Well time passed, which can’t be helped, — it’s a kind of a way time has. World War 1 came along; Storyville was abolished; New Orleans changed in many ways; I came to Washington, pursued a college course, got married, almost acquired the air of a settled married man; the old days seemed a long way off, and I lost all contact with New Orleans music. One day in March 1938 while at the dinner table I was glancing idly at a daily paper, when my eye struck the heading JELLY ROLL CHARTS JAZZ, with a sub-heading to the effect that the “Dean of Gates” was running a night club on U Street here in Washington, where, despite his years, he was playing with all of his old time vigor. Toward the end of the article, Morton, in commenting on some of the early players he had known, mentioned Tony Jackson as the “world’s greatest single handed entertainer”. That was enough for me. I immediately resolved to look up Jelly Roll and find out whatever had happened to Tony. I made two attempts to find the place before I located it, because the article called the place the “Blue Moon Night Club”, whereas the sign hung up in front called it the “Music Box”, and to make it more difficult, it was located on the second floor and there was no sign at all at the entrance. After finding the Music Box, which Morton had previously called “Jungle Inn”, I called twice before I got see him. On my second trip, Mrs. Lyle, who I believe was his partner, told me that Jelly Roll would come in shortly, and invited me to wait.

§ § §

The Music Box was located at 1211 U Street, N.W., upstairs over a hamburger and soft drink stand. The entrance was by a rather long stairway with a few feet of hallway at the street and upstairs; a door opened onto the street and another opened into the club. The club room was large, and as my visit was in the afternoon, the room had a deserted look. There were seats all around, against the walls, and several tables and chairs were scattered about. To the right as one entered, on the opposite side of the room, was the spinet and bench where Jelly played. The day I first got to see Morton was a cold, raw day in late March, and for heat in that large club room all they had was a good sized oil stove; it certainly seemed totally inadequate. Ferd never told me the whole story of how he happened to land in Washington, but among the papers which he turned over to me, I found the following, apparently an idea for a song, which is rather interesting:

“Got a letter from a friend called Young
from his letter I got terribly stung
he said come to Washington, D.C.
to manage a club for a woman do-ra-me
& said take the next train & leave
it was cold as hell & that I freeze
he met me at the train
in the snow & ice & rain
he said to me I know she will be please
we went in the place, & the oil stove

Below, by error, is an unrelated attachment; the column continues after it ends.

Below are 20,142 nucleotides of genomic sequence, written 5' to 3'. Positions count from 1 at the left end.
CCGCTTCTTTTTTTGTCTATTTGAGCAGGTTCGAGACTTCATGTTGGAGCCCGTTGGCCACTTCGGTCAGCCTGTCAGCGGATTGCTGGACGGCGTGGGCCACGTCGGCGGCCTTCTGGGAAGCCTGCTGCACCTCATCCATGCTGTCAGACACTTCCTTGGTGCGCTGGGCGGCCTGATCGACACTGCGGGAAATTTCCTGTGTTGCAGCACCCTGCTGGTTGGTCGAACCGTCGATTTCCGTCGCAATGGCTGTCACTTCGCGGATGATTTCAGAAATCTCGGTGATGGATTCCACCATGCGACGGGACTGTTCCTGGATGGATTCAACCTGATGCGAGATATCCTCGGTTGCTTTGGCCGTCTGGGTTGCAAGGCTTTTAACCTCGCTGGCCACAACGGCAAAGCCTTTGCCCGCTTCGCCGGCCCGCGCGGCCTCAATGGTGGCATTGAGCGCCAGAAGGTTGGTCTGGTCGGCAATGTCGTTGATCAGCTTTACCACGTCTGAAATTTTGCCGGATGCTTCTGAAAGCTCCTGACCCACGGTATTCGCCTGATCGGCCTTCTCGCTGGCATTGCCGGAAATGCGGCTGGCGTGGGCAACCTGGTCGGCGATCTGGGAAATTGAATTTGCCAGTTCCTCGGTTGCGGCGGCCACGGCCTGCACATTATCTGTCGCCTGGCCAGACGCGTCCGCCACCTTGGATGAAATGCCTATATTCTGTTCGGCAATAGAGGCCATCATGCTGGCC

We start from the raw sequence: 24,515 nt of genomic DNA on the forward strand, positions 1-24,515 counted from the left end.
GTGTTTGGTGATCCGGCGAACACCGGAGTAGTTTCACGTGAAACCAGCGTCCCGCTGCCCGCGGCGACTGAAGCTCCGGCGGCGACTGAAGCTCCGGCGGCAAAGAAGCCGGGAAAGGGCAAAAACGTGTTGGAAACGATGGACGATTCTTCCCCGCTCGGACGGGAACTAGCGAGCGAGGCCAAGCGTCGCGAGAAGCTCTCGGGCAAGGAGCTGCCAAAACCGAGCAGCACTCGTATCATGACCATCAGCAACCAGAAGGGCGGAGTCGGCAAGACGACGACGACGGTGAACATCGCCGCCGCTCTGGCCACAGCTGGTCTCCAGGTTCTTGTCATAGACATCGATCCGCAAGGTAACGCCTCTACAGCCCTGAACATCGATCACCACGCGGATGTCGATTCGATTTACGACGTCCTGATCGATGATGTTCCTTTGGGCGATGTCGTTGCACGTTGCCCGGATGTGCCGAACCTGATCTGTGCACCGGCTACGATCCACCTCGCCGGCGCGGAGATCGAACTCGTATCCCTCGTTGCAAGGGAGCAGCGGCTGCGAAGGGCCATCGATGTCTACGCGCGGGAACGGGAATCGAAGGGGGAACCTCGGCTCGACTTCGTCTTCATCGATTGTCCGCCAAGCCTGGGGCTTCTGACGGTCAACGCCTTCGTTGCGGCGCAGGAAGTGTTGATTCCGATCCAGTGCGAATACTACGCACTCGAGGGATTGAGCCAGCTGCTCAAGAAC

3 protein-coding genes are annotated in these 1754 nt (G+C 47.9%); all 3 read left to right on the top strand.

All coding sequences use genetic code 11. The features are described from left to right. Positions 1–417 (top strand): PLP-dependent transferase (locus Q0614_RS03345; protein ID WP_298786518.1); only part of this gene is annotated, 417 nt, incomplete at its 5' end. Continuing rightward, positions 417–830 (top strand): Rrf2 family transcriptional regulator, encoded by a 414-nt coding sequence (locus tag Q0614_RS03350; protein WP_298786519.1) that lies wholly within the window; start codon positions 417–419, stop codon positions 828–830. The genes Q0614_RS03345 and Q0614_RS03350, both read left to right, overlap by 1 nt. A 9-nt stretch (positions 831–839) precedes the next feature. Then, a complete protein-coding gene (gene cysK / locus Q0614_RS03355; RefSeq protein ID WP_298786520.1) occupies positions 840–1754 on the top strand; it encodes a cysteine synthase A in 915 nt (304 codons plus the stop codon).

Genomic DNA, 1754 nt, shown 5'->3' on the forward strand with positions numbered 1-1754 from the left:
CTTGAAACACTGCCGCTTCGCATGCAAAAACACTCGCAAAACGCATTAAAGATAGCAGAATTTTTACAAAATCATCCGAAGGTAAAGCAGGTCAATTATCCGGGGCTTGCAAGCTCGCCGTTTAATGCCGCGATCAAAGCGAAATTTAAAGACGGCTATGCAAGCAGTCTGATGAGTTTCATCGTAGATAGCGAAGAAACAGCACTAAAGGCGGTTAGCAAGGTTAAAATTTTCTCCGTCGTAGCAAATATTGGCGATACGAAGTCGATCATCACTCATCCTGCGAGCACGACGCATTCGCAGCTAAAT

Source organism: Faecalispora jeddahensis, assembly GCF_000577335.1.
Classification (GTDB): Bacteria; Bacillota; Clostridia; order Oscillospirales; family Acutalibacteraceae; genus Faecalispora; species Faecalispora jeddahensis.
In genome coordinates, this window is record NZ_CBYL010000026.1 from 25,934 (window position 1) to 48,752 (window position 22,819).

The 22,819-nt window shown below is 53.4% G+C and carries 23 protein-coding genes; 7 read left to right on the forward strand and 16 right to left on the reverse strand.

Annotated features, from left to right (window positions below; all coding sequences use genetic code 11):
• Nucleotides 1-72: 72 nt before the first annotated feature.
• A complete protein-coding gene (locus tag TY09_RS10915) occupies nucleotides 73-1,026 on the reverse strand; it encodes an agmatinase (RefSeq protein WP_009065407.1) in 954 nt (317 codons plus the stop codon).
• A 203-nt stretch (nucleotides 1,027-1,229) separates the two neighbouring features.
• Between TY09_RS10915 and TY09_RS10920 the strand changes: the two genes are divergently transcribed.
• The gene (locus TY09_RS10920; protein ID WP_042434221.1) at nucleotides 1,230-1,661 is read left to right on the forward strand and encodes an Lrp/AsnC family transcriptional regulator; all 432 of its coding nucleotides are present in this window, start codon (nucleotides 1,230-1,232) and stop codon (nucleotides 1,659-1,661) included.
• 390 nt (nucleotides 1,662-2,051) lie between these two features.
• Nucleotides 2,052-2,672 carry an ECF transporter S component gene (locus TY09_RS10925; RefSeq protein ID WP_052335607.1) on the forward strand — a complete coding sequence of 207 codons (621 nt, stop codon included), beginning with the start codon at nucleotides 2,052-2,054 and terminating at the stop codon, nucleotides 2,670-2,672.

hit me in the face.”

§ § §

I don’t doubt that, financially speaking, the Washington night club venture was unfortunate, both for Jelly Roll and the woman who went into business with him. I always found her agreeable, and apparently well educated and informed. On that March day I mention she and I sat by the oil stove and talked about current events until Jelly Roll arrived. As he entered the room and walked slowly over to where we were sitting, he gave me the impression of a tired man; he evidently felt the raw cold, for his overcoat collar was turned up and he seemed to have pulled his shoulders up to bring the collar closer about his throat. He really was a sick man then, but no one knew it. As he came over, I got up and introduced myself as an old friend of Tony’s from New Orleans; I told him I had read the article about him in the paper, and wanted to talk over the old times in New Orleans. So we sat down by the oil stove that “hit me in the face”, and warmed ourselves, more, I believe, by the conversation about the old days than by the heat of the stove. And to me Jelly’s was indeed warming; we discussed the old places, old players and old tunes. Tony, he told me, had died in Chicago “about 1921 or 1922, probably from drinking too much” over his many years of entertaining. As we talked, he gradually became animated and lost the tired look he had when he came in and I saw that, as far as New Orleans was concerned we were congenial spirits. Once in a while Mrs. Lyle would comment briefly or ask a question. “Was Tony Jackson a light colored man?”; she asked. “Black”, said Jelly Roll, “Black as that stove”. On my first visit to the Music Box, I never got to ask Jelly Roll to really play more than a few measures of music to illustrate something we might be talking about. This seems very strange, but we had a lot of talking to do to bring the old New Orleans matters up to date. As I was leaving after my second visit I said to him “Now when I come up here the next time, I’m going to ask you to just to sit down at the piano and play me some of the old New Orleans tunes”. So on my next visit we went over to the spinet, Jelly seated himself on the bench, I drew of a chair, and I suppose that for well over an hour he played over the old stuff. I called to his mind all that I could think of, and then he let himself ramble on, playing whatever came to his mind out of the past. And at one point in that hour or so of stirring up my old musical memories, Jelly Roll played a long stretch of music that was clear cut and very smooth, of a characteristic Spanish type, that sounded almost the same, if I can trust my memory, as what I stood and listened to that time in front of Hilma Burt’s. I am aware that memory is a treacherous thing, but I will always be pleased to believe that it was Jelly Roll who was playing that time, long ago.